Plain Dealer Editor Doug Clifton -- known for his staunch views on the public's right to know -- last week found himself defending his decision to withhold "two stories of profound importance" from Northeast Ohio readers.
In a June 30 column, Clifton wrote about the chilling effect that would be caused by the Supreme Court's decision not to hear the case of two reporters threatened with jail for refusing to reveal an anonymous source, who may have leaked a CIA operative's name. Clifton confessed that two major stories "languish in our hands" because they were based on leaked documents.
"Publishing the stories would almost certainly lead to a leak investigation and the ultimate choice: talk or go to jail," Clifton wrote. "Because talking isn't an option and jail is too high a price to pay, these two stories will go untold for now."
Well, not quite. One of the stories The PD is holding -- about the FBI's investigation of former Cleveland Mayor Mike White -- appears on the cover of this week's Scene.
Meanwhile, Clifton is desperately trying to explain his rationale for sitting on major stories.
On July 11, The New York Times -- whose reporter, Judith Miller, is sitting in jail for refusing to disclose a source -- published a story saying that other top editors were "baffled" by Clifton's decision.
An editor at The Oregonian of Portland -- which, like The PD, is owned by the Newhouse chain -- said, "I have never had any hesitation on publishing solid stories based on government documents we had, and I have never announced that we had any document except in a news story."
Clifton's own reporters, who have long complained about the timidity of PD editors and lawyers, seem equally baffled. In the past, some of the paper's best investigative work has been so diluted by cautious editing and legal advice as to render it almost unreadable. Through the paper's suggestion box, one employee asked PD leadership, "Are we concerned about how [the decision] will affect our reputation with the public and the rest of the journalism community?"
Clifton responded by complaining that he was misrepresented by The Times. "It pains me, after 35 years in the business, to see the inadequacy of daily journalism to deal with subtle shadings of fact."
Due to The PD's aversion to risk, it's a pain he shares with his own readers.
If Clifton was having a bad week, at least PD columnist Sam Fulwood III returned to fine form. He recently unloaded both barrels on Dan Moore, a Cleveland Heights businessman who toyed with moving to Cleveland to run for mayor before backing out last month.
Moore had threatened to spend $1 million on attack ads to sink the campaign of any candidate who doesn't back his ideas. Fulwood responded by writing that Moore's plan "smacks of colonialism." Harrumph!
The great philosopher also threw down the gauntlet to Moore: "Do you -- and others like you -- care enough about the city to make it your home?"
Yet Fulwood, who frequently lectures on Cleveland politics, seemed to be forgiving his own colonialism. He lives in a $267,000 home in Shaker Heights -- a house, we're certain, that's made entirely of glass.
After waiting months for the state to finish a cancer report for Avon Lake, fretting residents finally got a break last week. City Councilman Michael Stanek announced a public forum scheduled for July 28, where Robert Indian, the state's chief epidemiologist, would present his long-awaited study.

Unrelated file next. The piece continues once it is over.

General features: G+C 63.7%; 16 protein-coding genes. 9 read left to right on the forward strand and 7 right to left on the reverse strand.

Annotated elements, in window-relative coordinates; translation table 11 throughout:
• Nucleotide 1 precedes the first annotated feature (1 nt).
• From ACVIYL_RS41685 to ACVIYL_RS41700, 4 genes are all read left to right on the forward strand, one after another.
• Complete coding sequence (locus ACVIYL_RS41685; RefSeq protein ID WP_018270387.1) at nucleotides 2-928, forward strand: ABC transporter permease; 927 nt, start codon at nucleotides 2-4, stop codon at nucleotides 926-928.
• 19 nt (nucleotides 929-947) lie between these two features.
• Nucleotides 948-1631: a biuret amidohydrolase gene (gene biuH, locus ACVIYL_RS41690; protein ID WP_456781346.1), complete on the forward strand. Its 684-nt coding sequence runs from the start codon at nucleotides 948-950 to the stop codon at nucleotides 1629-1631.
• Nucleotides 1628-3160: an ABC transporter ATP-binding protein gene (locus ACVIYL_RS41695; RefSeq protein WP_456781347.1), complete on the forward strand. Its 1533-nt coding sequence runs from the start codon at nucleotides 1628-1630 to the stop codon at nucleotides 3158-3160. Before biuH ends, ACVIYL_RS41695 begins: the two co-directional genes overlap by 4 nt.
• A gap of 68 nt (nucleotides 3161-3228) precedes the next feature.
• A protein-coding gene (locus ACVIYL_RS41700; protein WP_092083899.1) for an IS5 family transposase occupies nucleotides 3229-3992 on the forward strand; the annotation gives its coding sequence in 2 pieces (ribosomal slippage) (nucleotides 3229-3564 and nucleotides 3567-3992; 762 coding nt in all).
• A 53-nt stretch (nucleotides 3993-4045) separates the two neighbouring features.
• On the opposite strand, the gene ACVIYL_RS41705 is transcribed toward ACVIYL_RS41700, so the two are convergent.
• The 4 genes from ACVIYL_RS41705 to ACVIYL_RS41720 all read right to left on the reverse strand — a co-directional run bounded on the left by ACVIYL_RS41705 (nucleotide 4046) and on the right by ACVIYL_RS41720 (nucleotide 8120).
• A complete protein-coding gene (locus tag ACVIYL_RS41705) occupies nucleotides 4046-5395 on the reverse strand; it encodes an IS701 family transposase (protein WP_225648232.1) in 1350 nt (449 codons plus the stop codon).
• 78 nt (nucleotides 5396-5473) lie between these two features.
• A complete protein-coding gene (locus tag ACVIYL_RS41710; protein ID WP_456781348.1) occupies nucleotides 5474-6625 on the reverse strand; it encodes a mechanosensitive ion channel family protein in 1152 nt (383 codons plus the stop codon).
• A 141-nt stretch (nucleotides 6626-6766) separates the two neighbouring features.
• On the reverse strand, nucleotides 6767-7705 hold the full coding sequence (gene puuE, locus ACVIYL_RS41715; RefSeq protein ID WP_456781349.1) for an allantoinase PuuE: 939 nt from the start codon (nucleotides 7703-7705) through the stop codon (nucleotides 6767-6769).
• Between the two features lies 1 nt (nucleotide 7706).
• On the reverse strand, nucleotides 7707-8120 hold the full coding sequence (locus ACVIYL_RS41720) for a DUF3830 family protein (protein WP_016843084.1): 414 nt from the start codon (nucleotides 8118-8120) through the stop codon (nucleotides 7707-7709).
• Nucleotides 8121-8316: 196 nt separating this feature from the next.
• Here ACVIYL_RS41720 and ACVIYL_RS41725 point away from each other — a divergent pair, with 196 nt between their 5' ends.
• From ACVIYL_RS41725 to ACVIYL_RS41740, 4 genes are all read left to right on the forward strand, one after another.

Parents have worried for years that heavy pollution in their otherwise blissful suburb is making people sick ("Cancer in Paradise," June 22). In April, Indian told the mayor that there was nothing to worry about and that his report would be done by June 1.
Parents, however, will have to keep waiting. State health department spokesman Kris Weiss tells Scene that the report still isn't done. The July 28 meeting is to "engage the community in a dialogue and not to distribute reports," he says. And as everyone knows, you can never have too much dialogue.
"What a waste of time," says Megan Graff, a parent pressing city and state for information.
Stanek says he mistakenly assumed the report was finished, which means Stanek knows nothing about the health department -- an agency with a history of delaying results and ignoring pollution. "It's frustrating," he says. "But hopefully the end result is a report we can hang our hat on and take as gospel."
A little friendly advice: Don't count on it.
The anchor's rancor
Sharon Reed is just the type Cleveland Magazine loves to drool upon. The Channel 19 NewsBabe is beautiful, perky, and likes to get barenaked on TV, as she did for Spencer Tunick's nude photo shoot last year. Reed disrobed for the camera in a timely piece of "journalism" that aired during sweeps week -- five months after it happened.
Indeed, Cleveland Magazine's July profile on Reed would be the perfect complement to its April exposé, "Makeup Tips From TV Anchorladies." There was just one problem: Reed was a hostile witness from start to finish.
So instead, "The Mystique of Sharon Reed" chronicles reporter Jacqueline Marino's thwarted attempts to get time with her subject: Requests for an interview came with counter-demands that Reed be pictured on the cover. Plans to meet in person were rescinded by Reed's lawyer in favor of e-mail correspondence. Photos taken for the story were later forbidden to be printed. Even the e-mail responses Reed provided were stricken from the record prior to press time.
What was surely intended as a favorable profile ended up reading like a transcript from the Hague Tribunal.
"We were threatened with a lawsuit before we had written a word, so everything we say publicly is like giving them a free deposition," says Marino, who declined further comment.
Thus far, Channel 19 has been mum about the story. Then again, sweeps week isn't till November.